Speeches

National Broadband Network

February 04, 2021

 

Another week and another storm, and that means Blue Mountains and Hawkesbury people with fibre-to-the-curb NBN had the heart-stopping experience of once more wondering whether their NBN box will get fried. From Lapstone to Hazelbrook and in parts of the Hawkesbury like Bowen Mountain, Glossodia and Pitt Town, there have been hundreds of residents with fibre to the curb who've had to have NBN boxes replaced by technicians. More and more people are on to their third or fourth box and some are on to their seventh or eighth. NBN won't tell us the numbers, nor the cost of sending out technicians to all these homes, and they rarely allow anyone to keep a spare box for the next time. I'm told by people in Redfern and Mona Vale—in the electorate of the minister for communications, or close to it—that it's happening there too, but there is no end in sight.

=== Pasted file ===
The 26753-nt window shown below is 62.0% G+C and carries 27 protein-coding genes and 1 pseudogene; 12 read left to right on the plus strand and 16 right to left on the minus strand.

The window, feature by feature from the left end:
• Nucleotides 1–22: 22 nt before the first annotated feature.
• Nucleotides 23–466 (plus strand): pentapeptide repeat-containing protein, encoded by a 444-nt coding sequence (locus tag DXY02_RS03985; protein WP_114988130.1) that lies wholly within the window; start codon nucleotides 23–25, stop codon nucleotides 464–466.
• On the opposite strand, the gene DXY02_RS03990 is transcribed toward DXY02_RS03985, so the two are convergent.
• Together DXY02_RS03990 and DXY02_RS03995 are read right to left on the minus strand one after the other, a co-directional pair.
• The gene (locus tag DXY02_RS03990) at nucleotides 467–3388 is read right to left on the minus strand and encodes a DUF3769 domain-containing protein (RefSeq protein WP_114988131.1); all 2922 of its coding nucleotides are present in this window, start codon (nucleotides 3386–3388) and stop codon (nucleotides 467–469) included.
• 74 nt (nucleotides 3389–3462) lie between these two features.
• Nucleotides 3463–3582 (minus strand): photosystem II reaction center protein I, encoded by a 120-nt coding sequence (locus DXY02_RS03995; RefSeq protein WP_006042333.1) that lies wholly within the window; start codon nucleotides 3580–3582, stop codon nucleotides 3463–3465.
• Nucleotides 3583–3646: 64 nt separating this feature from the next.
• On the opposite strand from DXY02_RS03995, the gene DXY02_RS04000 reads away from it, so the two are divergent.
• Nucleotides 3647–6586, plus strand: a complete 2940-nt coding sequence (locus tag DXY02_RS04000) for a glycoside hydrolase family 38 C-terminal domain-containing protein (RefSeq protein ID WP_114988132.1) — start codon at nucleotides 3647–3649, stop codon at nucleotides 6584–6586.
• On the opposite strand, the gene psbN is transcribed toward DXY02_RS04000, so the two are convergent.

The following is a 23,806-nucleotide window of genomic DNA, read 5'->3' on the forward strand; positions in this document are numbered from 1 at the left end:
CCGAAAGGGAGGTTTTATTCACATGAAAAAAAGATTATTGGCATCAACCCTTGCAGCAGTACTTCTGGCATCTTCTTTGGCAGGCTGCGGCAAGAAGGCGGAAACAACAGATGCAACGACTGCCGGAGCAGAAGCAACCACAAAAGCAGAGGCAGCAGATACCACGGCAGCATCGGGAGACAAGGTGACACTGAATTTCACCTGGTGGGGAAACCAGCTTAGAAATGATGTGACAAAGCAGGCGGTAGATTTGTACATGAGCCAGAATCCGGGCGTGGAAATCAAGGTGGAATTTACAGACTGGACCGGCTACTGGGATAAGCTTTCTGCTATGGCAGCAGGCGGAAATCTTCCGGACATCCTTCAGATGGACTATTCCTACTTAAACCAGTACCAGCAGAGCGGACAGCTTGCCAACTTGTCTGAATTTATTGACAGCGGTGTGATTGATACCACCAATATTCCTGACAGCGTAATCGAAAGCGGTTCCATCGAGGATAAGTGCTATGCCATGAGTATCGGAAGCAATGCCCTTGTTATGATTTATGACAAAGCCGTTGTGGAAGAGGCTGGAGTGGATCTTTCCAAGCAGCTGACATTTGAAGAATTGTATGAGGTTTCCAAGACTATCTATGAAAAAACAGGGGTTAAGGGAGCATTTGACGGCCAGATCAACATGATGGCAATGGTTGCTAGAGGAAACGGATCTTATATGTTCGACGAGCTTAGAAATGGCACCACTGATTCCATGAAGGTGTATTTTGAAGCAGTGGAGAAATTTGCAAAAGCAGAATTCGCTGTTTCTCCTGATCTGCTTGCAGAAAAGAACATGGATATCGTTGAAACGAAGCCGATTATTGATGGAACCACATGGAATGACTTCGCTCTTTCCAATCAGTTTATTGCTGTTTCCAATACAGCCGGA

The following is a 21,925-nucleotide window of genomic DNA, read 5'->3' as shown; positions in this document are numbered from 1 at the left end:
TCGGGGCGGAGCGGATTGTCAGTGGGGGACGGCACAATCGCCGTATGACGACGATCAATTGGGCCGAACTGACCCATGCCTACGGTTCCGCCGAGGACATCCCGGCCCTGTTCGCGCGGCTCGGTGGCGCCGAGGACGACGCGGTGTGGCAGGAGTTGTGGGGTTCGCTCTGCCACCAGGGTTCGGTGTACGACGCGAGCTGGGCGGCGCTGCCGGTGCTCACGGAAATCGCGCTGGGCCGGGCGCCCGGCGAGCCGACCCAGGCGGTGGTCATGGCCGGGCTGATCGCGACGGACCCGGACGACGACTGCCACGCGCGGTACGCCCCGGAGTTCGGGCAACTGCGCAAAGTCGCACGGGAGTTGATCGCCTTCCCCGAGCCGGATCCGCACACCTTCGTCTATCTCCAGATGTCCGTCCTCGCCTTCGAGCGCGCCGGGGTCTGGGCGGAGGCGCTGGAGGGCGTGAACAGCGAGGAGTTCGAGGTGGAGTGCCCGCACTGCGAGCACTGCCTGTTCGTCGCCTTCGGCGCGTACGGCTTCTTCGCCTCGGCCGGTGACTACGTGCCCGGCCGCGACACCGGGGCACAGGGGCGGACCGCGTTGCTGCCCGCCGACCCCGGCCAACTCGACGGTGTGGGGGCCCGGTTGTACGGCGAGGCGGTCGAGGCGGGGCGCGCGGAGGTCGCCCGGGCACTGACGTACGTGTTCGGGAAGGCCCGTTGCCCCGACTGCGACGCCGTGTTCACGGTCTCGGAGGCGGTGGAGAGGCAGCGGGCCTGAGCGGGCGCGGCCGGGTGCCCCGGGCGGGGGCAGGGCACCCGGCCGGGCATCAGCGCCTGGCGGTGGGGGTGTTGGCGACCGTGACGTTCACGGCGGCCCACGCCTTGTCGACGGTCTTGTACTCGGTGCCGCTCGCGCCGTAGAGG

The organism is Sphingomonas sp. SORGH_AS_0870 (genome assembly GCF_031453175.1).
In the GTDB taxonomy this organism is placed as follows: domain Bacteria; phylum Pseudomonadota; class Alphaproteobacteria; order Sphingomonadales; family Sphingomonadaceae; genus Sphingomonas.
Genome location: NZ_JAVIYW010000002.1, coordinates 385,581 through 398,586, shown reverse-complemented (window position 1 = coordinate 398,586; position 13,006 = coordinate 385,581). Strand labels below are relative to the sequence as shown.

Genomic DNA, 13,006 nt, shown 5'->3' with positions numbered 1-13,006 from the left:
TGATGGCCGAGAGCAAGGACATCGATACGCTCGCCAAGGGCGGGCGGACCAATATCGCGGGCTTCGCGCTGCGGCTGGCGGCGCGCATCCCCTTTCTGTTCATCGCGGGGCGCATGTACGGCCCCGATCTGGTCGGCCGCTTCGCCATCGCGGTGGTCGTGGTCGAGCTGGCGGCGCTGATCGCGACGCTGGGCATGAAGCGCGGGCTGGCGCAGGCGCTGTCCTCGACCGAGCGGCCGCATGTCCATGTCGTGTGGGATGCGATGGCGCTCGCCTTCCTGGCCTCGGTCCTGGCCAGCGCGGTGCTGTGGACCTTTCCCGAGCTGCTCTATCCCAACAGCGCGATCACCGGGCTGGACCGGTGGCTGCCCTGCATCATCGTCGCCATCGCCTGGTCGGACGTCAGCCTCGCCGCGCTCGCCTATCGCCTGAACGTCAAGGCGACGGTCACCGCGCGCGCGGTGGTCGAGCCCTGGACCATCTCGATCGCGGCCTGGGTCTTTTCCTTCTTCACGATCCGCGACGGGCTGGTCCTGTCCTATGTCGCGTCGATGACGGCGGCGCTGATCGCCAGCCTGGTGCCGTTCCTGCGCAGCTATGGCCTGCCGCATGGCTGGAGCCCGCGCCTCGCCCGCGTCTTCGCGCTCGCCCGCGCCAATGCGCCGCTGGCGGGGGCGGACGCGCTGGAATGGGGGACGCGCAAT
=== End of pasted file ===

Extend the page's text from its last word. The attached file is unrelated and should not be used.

NBN tell me that they know the problem is something to do with the white box in the home and the node at the curb. Yes, even I know that. But they don't mention the copper wire, first used in 1881, one of the best conductors of electricity, that runs from the curb to the home. NBN do say they're looking for an answer and need to consult local and international lightning experts. This week my neighbour lost her third NBN box, and this response from NBN won't give her or anyone else confidence. Until there's a solution, every storm means people have to race to unplug connections. It means the loss of internet for homes and businesses. The minister needs to act.

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